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  1. #1
    Join Date
    Jan. 18, 2009
    Posts
    126

    Default How do I deal with this?

    I have been having a training issue with my horse and I am at a loss on how to remedy it. He is a lovely, quiet gelding who is very responsive to both rein and leg aids. However, I can ride him around at any gait with long reins and he will happy go around long and low. He loves to be ridden long and low. The problem is when I ask him to bring his head and neck up and ask for more collection. What I normally do is shorten my reins and drive more from my leg and seat into my hands, but he goes behind the vertical. He still maintains contact with my hands, and at some times can get a bit heavy, so I use more leg. If I lengthen the reins and try to get him to stretch forward more, he will stretch down long and low. I'm not sure what I should be doing to encourage him to carry himself correctly. Any ideas?

    (Hope that explanation made sense! I'm writing this quickly!)



  2. #2
    Join Date
    Sep. 8, 2007
    Posts
    2,899

    Default

    Well I think part of your problem might be when you say "when I try to bring his head and neck up." Collection is something built up over time, not something you really ask for at first. Do not focus on the head/neck at all, use exercises like shoulder-in, haunches-in, transitions, and leg-yields all the while concentrating on pushing those hind legs further and further under your horse. Only ride the hind legs, forget the front all together. Ride those exercises and transitions throughout your ride and at the end of all that take a look at your horse's head/neck. I bet his whole front end will be elevated, it's something he will naturally do. He'll elevate his forhand when the hind legs are pushed further and further under him.



  3. #3
    Join Date
    Jan. 18, 2009
    Posts
    126

    Default

    Yes you are totally right. It's just that when he stretches long and low he ends up going with his head way below his withers almost on the ground with his neck stretched. I would like to be able to take a bit of contact and bring him into a normal, working frame to do his other work. Or should I be doing all my work in this long and low frame until he has more strength to carry himself?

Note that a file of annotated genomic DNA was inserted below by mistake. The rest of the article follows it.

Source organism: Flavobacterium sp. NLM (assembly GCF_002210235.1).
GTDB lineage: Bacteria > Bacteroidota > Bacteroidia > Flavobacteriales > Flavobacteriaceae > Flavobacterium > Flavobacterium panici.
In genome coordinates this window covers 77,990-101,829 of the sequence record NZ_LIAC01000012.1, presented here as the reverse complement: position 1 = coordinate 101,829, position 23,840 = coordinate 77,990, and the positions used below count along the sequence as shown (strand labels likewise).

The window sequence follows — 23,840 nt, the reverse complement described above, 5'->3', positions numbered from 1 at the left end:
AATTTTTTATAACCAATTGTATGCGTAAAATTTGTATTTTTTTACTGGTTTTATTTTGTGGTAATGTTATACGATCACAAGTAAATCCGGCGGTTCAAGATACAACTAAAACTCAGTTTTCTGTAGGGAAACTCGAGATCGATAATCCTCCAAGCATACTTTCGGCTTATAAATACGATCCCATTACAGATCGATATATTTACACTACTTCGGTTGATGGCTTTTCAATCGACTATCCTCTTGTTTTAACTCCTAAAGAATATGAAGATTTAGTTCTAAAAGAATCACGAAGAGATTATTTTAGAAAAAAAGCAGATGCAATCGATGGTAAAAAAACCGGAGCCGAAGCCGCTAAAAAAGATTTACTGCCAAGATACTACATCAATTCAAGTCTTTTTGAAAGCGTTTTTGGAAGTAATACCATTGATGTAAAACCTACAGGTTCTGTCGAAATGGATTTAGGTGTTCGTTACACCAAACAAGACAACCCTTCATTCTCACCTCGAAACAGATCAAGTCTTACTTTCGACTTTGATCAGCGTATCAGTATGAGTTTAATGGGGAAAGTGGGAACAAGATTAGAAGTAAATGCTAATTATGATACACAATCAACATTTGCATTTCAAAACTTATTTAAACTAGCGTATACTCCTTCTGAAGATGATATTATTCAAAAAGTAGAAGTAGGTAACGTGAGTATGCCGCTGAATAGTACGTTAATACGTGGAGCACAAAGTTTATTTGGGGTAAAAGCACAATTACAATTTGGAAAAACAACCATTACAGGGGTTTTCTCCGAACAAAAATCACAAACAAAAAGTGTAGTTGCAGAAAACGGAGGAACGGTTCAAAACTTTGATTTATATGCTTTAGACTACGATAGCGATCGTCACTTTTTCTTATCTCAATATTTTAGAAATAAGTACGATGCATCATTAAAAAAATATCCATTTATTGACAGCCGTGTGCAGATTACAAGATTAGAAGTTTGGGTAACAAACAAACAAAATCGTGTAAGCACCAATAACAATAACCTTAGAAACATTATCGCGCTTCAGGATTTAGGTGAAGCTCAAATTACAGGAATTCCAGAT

Sorry for these stupid sounding questions, but I have never had this issue before.
    Last edited by LoveLongManes; Feb. 28, 2010 at 08:58 PM. Reason: spelling



  4. #4
    Join Date
    Aug. 26, 2003
    Location
    Joliette, QC, Canada
    Posts
    4,286

    Default

    One of the key is relaxation of your upper body, how elastic your elbows are because the way you picture your problem makes me feel your horse does not like your contact.

    If he is young, then he might be looking for his own balance and when he is heavy, that is the contact he offers you at this point in his training because he is not balanced, neither strong enough to carry himself properly.
    Élène

    Fighting ovarian cancer ! 2013 huge turnaround as I am winning the battle !..
    http://esergerie.wordpress.com



  5. #5
    Join Date
    Aug. 28, 2007
    Location
    Triangle Area, NC
    Posts
    6,710

    Default

    the front end doesnt come up (well the head and neck do), the back end goes down.
    He needs to build up the strength to carry himself. let him do his stretchy stuff for warm up and reward, but before you ask for more contact half halt. then if he still goes BTV do a transition, then a transition again back to back. that will get the weight back on his hiney for ya. He needs to learn that the balance can come from his back end, and transitions are one of the kindest ways to get that point across.
    www.destinationconsensusequus.com
    chaque pas est fait ensemble



  6. #6

    Default

    how is he when you lunge him in side reins?



  7. #7
    Join Date
    May. 20, 2005
    Location
    Desert Southwest
    Posts
    6,280

    Default

    How old is he? What, if anything, has he done so far?

    What is your level of experience?

    Are you working with an instructor who can guide you?



  8. #8
    Join Date
    Sep. 8, 2007
    Posts
    2,899

    Default

    LoveLongManes, to answer your question, yes, I would do the lateral work and transitions in this long and low frame for now. As his hind end builds strength he will gain the ability to sit more behind, and then you will start to see and feel the lightness in front that you are looking for now.

    Ideally you do want to be able to position the head/neck where you want it at any time, but this is an end product. And it comes from the strength, bending, and carrying power of the hind legs.